I did a dreadful thing the other day, so bad I’m not sure I should mention it for fear of reprisals.
I forgot I owned a cat.
In my defence this is easy to do. On the rare occasions he is not outside decapitating a mouse and dumping its bloodied, headless corpse on our doorstep (it’s his strange, warped idea of a gift to us I think), Percy – that’s the cat – sleeps in a shoebox in the corner of the back bedroom. (This in itself is annoying as the shoebox is directly next to a £45 special foam-memory cat sleeping platform that we purchased, and which has been used by him only once).
My point is that we rarely see him, so he’s kind of easy to forget about.
Now I’ve got my excuses in, this is what happened.
Mrs Canavan went away at the weekend on yet another hen-do, her 37th of the year according to my calculations.
Either a lot of her friends are getting married, or she is having a steamy, torrid affair and can’t believe her luck that I haven’t yet seen through the old ‘I’m on a hen-do again this weekend darling’ line.
Abandoned and alone, I decided to join my mother and sisters at the family caravan we have near Kendal.
I headed to the Lakes late on Friday and we had a very pleasant time, mainly playing card games – the caravan is in the middle of a field and has no electricity.
On the Sunday evening, some 51 hours after I arrived, my sister casually remarked, ‘who’s looking after the cat?’
I can’t remember my exact reaction, but it involved a horrified expletive followed by an outrageously quick drive back to St Annes.
As I skidded into my road, I has visions of Percy lying in a emaciated, dehydrated state on the front lawn.
He wasn’t, he was sitting quite normally on the path, but he did look rather cheesed off.
I clambered from the car and shouted, “I’m sorry Percy – daddy’s home now”, which was slightly embarrassing as it was at that point I noticed my next door neighbour tending her shrubs.
She glanced at me like I was insane.
Percy, meanwhile, refused my apology, fixing me with an icy stare.
I attempted to make up for my actions by giving Percy an ear scratch, but he wasn’t having any of it. Instead he stomped straight to his bowl and made a strange howling noise, the like of which I hadn’t heard since Mrs Canavan stubbed her toe on the ironing board in 2007 while getting carried away doing a pilates routine in the lounge.
I opened two tins of wet food (a real treat as he only usually has one of these a day). He wolfed them both down, then stood at his bowl wailing for more.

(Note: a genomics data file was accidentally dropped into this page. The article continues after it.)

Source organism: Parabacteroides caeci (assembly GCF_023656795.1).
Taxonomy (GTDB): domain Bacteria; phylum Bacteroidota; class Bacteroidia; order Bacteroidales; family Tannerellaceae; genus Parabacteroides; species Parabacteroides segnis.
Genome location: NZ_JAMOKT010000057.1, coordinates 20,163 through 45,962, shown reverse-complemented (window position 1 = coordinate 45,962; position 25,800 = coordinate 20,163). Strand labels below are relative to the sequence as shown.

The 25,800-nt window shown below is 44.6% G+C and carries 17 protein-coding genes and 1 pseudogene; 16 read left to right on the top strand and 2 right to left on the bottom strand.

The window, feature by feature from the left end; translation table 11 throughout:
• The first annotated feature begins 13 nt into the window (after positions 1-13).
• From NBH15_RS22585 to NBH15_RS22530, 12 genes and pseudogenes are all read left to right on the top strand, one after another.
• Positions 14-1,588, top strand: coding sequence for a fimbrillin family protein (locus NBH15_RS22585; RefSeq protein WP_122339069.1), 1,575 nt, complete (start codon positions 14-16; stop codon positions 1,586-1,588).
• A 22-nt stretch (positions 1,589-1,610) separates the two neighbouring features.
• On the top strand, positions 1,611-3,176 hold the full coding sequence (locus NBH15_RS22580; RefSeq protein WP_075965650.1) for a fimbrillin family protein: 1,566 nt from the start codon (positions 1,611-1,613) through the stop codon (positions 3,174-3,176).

Such was my raging guilt at having left him to fend for himself, I gave him another. Then some dried food. I topped up his water, which he drank in a couple of slurps.
Then – in what I can only imagine was a pre-meditated and deliberate act of revenge – Percy turned and with quite some panache, projectile vomited across the kitchen.
He’d obviously devoured his grub and water too fast.
I spent the next half-an-hour cleaning cat sick off the floor and Percy refused to come near me for the rest of the night.
“Cat’s acting a bit funny,” Mrs Canavan noted on her return the following morning. “Has something upset him?”
“Don’t think so,” I replied, “he’s been as good as gold all weekend.”
If you see her, please don’t tell her the truth.
I’d like to stop saving the world now, thanks
Remember my tale about Greenpeace the other week?
In a nutshell, I stopped to sign a petition while on holiday in Belfast. The petition was something about saving icebergs in the Arctic, but to be honest the only reason I put my name to it was because Mrs Canavan was trying on clothes in Next and I was bored.
I told the Greenpeace man I would only sign if he could assure me I would not receive any future correspondence whatsoever.
Since then I have had a phone call during which I was cajoled into giving them a tenner a month (I was angry at first, then consoled myself with the thought that maybe the first iceberg saved would be named after me) and am now receiving regular emails and letters through the post bringing me Greenpeace news.
‘Hi Steve,’ began the latest to drop through the post, ‘thank you for protecting our planet’, which is a little generous considering all I did was stop to talk to some bloke outside Next in Belfast.
‘Supporters like you,’ it continued, ‘are the reason we could successfully campaign for a moratorium on commercial whaling’. Blimey, I’d achieved more than I thought…
Now I’ve nothing against Greenpeace. I agree with what it stands for and I’m sure it does fine work.
But if anyone from the organisation is reading, I’ve made a donation and I reckon I’ve done my bit – you can save your money on stamps and paper and stop sending me letters.